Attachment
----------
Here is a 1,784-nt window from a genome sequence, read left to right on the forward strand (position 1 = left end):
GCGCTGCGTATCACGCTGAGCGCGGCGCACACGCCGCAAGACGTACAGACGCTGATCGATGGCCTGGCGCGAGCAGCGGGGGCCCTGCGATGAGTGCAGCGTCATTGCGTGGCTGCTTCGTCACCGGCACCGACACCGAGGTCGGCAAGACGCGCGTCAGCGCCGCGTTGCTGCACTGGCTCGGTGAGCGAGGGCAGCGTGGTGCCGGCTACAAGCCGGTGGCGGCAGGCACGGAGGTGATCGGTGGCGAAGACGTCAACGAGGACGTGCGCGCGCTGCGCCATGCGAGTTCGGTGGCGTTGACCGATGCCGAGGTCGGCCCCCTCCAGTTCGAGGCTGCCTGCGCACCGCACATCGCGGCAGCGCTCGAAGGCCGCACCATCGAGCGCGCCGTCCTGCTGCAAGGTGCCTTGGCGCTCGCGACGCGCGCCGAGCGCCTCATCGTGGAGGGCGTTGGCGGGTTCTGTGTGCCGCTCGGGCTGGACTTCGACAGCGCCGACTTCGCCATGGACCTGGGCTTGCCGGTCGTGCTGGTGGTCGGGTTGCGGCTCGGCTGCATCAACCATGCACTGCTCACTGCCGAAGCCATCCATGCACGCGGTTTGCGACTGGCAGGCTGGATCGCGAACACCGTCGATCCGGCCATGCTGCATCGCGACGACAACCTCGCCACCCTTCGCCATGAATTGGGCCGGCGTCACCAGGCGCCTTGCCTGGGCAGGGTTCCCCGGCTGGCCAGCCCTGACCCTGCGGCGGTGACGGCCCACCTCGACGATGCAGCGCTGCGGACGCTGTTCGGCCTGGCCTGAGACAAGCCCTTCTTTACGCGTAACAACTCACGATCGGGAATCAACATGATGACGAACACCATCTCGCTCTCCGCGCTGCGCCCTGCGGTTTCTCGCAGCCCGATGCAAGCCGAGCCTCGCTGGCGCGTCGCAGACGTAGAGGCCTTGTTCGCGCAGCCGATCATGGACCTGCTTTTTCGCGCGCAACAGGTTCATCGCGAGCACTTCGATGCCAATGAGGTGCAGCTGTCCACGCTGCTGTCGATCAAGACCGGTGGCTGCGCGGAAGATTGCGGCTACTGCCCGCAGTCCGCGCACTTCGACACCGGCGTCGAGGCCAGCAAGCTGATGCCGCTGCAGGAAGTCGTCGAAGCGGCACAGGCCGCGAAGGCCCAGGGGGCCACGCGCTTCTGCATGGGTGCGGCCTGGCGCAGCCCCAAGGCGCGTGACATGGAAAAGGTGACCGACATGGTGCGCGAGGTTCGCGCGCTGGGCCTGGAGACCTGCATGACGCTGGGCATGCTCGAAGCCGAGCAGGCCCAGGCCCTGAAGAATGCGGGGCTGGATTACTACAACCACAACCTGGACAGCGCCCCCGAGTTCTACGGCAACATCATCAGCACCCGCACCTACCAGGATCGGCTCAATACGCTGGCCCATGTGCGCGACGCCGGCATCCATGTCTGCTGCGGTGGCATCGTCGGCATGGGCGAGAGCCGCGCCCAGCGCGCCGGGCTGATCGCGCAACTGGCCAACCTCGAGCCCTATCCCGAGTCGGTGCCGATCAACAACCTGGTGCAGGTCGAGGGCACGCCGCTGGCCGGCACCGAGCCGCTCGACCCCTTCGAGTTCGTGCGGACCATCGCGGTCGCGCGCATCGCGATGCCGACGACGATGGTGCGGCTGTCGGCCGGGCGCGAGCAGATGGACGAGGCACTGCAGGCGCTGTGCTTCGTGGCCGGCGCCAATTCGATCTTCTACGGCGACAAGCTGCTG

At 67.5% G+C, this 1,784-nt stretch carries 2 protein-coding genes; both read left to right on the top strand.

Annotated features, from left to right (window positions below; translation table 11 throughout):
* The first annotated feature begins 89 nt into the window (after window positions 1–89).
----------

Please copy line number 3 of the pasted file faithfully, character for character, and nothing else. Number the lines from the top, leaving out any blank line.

At 67.5% G+C, this 1,784-nt stretch carries 2 protein-coding genes; both read left to right on the top strand.